I’m about a third of the way through the first revision of my novel about lies and deception in a small-town church. Book Bites 7 — The Little Cafe, is the beginning of Tom seeing things from a different perspective.
“Not stopping to acknowledge anyone passing by, they hurried to the cafe. Surely, they thought, they’d be safe in there. Taking a shortcut down an alley they stepped back onto the main street and into the patio of the little café. There were two couples in bright clothes sitting at the patio tables. When they saw Maddie and Tom they beamed and greeted them but Maddie and Tom just smiled quickly, politely, and rushed inside. There was no one else in the café. Maddie and Tom were relieved.”
If you’d like to catch up on previous revision posts go here.
Have you ever gone to a place and had that ‘creepy’ feeling and just wanted to run?
I’m back with another Book Bite. In this scene my hero is struggling with negative thoughts that haunt her from her past.
“All she could think to do was try to escape the crowd and give herself some breathing room, but she was unable to move, frozen in a panic attack. “God help me, please!” She screamed at Him in her thoughts and slowly shuffled along the steps toward the creek on the other side of the gazebo. There weren’t as many people there and she spotted a bench near the water where she hoped she could sit alone and undisturbed. Gathering what little strength she had remaining in her legs, she made it to the bench before she lost her balance and slumped down, leaning on the armrest.”
In this scene I added more description of her body language to express her anxiety. I’m actually having fun with my first revision. Many more to come, I’m sure! I’ll be back soon to catch you up on another scene. Thanks for reading 🙂
Ok, granted most writers are introverts, we tend to shy away from parties or hide in a corner and hope no one talks to us. I’ve become a little more outgoing over the years but I still prefer quiet over noise. Unless, of course, I’m taking notes for a party scene in my next novel!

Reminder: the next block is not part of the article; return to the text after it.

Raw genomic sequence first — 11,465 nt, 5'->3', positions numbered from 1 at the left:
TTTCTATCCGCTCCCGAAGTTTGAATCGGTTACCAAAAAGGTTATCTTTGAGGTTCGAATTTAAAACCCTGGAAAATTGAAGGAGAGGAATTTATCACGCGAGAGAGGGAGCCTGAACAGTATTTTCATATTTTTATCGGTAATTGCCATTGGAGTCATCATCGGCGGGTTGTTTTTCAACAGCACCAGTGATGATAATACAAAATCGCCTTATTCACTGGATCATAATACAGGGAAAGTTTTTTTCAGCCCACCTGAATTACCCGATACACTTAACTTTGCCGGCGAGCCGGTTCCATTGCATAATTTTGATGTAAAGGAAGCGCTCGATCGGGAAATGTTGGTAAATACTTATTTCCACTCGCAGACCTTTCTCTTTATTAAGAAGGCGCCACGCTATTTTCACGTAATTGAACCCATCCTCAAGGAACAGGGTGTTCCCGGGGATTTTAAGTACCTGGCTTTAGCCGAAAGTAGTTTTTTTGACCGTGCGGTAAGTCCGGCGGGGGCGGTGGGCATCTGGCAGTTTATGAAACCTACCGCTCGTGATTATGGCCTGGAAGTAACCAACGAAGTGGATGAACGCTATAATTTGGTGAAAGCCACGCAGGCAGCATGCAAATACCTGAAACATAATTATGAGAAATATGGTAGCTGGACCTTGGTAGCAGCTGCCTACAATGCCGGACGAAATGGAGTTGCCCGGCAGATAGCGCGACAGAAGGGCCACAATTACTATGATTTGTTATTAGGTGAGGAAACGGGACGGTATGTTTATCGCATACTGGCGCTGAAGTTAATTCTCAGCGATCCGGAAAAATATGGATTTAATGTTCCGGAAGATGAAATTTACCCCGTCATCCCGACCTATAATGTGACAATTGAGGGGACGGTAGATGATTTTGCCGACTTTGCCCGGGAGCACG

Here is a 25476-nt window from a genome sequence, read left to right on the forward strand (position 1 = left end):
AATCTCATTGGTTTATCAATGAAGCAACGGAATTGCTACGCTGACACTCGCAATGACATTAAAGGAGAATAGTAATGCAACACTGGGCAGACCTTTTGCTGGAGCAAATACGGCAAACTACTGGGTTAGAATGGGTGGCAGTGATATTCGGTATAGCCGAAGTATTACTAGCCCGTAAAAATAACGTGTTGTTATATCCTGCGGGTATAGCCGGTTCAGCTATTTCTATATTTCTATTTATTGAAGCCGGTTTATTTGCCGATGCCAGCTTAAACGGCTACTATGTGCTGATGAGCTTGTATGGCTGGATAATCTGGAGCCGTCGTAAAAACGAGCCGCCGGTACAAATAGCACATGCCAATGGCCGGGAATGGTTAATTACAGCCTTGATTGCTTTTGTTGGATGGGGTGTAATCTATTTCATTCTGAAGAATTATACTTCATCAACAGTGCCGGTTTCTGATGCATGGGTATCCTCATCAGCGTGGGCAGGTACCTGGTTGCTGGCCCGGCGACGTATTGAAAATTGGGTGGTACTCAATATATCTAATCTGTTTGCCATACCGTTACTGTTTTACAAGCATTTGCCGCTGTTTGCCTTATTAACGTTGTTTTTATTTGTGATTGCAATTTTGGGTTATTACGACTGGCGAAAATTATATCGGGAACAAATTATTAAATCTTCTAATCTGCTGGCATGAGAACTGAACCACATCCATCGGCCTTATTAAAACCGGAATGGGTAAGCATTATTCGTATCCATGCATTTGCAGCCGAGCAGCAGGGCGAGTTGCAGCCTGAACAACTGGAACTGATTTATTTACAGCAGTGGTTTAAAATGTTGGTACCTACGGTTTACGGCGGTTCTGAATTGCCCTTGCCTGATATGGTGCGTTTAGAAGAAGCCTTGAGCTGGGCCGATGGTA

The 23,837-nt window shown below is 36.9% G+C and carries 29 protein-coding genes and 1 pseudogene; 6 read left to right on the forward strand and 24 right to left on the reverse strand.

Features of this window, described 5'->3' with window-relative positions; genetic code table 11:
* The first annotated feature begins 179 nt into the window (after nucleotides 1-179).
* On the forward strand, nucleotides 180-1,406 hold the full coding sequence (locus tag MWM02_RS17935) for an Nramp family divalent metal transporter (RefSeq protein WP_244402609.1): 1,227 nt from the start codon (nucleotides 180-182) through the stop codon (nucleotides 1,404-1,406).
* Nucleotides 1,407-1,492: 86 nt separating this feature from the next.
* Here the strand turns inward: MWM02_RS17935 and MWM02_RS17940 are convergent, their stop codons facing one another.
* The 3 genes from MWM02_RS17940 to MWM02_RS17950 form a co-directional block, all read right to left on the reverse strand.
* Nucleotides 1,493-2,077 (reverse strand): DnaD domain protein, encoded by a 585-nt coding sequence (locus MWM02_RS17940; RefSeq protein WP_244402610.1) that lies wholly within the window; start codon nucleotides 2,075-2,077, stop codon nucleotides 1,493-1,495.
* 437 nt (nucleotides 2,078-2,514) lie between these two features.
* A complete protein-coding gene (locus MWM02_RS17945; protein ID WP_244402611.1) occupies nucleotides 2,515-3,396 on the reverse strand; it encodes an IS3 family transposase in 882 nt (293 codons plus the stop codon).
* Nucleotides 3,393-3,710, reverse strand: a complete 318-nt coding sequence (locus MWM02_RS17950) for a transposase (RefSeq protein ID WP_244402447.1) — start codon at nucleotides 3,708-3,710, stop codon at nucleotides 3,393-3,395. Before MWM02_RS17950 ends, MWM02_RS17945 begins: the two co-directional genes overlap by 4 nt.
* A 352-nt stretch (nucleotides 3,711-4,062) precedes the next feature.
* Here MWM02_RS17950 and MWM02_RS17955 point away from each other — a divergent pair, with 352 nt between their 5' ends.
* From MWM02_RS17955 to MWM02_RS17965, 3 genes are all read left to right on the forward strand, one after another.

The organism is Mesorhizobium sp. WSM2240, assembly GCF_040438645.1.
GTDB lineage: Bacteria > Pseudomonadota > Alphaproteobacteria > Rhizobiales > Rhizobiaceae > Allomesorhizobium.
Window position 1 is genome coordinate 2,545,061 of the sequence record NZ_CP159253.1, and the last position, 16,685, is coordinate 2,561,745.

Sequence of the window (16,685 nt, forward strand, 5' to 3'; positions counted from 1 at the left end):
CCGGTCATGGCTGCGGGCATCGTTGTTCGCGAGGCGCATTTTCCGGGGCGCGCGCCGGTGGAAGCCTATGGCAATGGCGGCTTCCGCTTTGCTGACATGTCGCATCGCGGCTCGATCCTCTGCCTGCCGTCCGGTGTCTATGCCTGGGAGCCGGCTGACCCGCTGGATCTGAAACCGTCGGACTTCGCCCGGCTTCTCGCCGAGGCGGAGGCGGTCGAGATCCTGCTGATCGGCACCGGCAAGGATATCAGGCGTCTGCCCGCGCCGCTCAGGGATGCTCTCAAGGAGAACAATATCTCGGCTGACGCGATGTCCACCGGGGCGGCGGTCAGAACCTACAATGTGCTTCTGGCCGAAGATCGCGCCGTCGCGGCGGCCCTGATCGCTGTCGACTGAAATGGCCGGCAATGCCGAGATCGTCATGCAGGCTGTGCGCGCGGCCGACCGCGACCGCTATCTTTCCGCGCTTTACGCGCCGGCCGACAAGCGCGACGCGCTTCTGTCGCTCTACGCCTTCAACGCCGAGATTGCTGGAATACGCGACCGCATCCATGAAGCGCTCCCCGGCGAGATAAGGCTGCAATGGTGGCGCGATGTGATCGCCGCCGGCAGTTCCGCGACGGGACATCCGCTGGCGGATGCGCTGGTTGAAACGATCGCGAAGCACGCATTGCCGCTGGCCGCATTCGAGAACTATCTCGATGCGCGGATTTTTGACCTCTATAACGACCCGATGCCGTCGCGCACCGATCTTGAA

Invitation to a Launch Party
Fear not, this invitation is for an online party and you don’t have to talk to anyone in person or virtually, only in comments and only if you want to. Kirstie, my co-author, and I want to share our excitement with all of you on the release of our new workbook for fiction authors.
There are almost 200 pages of writing tips, information, brainstorming prompts, character building graphics, mapping graphs and tips for creating a new world, plus posters to encourage you along the way, publishing tips, marketing strategies and launch ideas. Then we go through the promotional steps you can take to grow your following, branding yourself as an author and successfully marketing your books.
The workbook fits regular copy-size pages so it’s easy to take along. So if you’d love a place to collect all your creative thoughts, plot your scenes and have it all handy in one place, this will be a great workbook for you!
I hope you can join us for the Facebook launch of THE NOVEL AUTHOR’S WORKBOOK!
Tips, Games and Prizes!
We’ll be hosting four hours of fun with writing tips, games and prizes from 2pm – 6pm, Ontario Eastern time. And there’ll be lots of chances for extroverts to interact and launch ‘Congratulations’ balloons (I just love seeing those float up on my screen!). Add yourself to the guest list!
When we write fantasy stories we need to decide where the story takes place. This is called ‘mapping’ and can be an artistic rendering of the world where your story lives, or it can be a topography of the terrain drawn like an actual map with all the hills, valleys, rivers, roads and towns. I prefer to collect Pinterest pins, but at some point, I need to discover what components make up my fantasy world and literally how long it would take a Dwarf to get to the Castle Keep. So, a drawn or written map is essential to the span of time for him on his travels.
If it takes a few days for the journey, then I know to add an adventure, altercation or meeting with someone along the way, because let’s face it, a journey without an event is just plain boring and not at all interesting to your reader. In real life we couldn’t travel three days without meeting a fellow traveller, missing a bus connection or experiencing bad weather. So it is with other worlds. That’s where the storyline unfolds, in the in-between times.If you’ve already decided on a rough outline for your story (more on this later if you haven’t already started one), now is the time to decide how big your fantasy world needs to be in order to incorporate all the events you have planned. Even if you don’t have an outline written down, you’ve probably envisioned an encounter with an enemy, a chance meeting with someone, and a plot twist somewhere. What kind of backdrop needs to be in your world for these events to happen? Walk around in your world a while.